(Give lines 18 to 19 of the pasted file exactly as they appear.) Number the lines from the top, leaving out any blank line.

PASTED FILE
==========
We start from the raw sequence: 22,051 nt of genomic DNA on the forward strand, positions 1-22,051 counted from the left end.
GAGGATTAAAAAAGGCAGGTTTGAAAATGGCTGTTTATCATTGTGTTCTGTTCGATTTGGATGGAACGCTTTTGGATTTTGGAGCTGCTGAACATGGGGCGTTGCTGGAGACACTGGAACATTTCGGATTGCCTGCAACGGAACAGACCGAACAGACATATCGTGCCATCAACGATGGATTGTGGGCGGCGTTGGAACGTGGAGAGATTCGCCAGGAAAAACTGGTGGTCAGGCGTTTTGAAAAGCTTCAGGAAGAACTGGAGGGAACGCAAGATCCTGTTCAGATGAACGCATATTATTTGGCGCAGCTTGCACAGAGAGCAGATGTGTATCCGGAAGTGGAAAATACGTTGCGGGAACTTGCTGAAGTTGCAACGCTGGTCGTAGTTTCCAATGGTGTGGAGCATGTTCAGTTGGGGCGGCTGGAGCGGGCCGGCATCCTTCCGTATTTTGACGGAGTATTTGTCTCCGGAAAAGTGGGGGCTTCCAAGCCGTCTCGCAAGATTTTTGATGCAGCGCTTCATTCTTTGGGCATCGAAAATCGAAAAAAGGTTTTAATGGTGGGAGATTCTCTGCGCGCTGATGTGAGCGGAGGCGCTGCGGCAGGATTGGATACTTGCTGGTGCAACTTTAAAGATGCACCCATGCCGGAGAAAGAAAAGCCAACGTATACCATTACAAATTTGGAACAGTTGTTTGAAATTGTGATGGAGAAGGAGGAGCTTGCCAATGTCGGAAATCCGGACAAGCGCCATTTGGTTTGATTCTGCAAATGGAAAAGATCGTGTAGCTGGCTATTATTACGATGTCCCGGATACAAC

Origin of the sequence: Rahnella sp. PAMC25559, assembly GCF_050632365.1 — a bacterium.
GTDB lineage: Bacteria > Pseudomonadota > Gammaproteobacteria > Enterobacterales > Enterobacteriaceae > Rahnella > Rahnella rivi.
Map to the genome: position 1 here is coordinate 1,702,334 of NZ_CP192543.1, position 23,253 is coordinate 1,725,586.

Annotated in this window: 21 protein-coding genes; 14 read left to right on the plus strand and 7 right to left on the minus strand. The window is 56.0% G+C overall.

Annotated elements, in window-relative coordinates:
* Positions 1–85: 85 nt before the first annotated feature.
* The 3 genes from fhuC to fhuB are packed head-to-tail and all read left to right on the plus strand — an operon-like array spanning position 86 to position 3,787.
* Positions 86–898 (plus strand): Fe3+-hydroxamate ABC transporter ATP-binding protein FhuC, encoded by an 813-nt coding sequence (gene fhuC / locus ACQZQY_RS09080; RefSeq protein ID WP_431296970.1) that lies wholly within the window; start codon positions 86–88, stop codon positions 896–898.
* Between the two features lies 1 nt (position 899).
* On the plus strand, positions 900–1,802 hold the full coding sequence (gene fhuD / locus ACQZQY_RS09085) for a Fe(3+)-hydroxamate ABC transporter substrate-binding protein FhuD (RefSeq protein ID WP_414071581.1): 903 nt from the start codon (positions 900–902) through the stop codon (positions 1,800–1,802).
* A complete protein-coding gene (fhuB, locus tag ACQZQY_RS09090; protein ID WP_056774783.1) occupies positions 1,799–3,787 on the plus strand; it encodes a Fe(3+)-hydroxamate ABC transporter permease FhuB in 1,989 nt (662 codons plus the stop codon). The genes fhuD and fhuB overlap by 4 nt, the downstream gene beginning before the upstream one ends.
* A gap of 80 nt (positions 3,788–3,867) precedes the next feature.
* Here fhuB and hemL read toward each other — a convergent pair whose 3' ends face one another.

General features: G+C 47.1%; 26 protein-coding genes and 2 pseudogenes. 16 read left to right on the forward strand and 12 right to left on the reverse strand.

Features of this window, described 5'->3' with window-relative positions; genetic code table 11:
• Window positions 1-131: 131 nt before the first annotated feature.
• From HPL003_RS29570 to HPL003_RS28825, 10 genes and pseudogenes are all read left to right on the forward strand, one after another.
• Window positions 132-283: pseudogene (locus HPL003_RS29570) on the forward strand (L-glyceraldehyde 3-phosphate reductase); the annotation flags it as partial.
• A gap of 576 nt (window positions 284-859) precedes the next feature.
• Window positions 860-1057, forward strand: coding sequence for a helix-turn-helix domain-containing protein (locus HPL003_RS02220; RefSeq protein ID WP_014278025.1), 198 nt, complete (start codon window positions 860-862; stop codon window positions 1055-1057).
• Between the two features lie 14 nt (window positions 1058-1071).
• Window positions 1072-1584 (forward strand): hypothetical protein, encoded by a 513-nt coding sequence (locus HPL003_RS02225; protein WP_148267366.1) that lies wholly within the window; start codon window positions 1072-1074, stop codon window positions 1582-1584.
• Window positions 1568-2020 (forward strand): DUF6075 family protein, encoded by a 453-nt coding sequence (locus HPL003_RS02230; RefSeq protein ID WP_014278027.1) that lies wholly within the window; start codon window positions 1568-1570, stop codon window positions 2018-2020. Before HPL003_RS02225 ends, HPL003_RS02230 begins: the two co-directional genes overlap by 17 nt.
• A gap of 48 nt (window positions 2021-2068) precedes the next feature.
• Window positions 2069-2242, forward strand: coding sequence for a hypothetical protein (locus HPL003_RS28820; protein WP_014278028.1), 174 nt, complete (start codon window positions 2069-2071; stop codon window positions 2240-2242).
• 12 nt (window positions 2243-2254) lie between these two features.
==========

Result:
• Window positions 1-131: 131 nt before the first annotated feature.
• From HPL003_RS29570 to HPL003_RS28825, 10 genes and pseudogenes are all read left to right on the forward strand, one after another.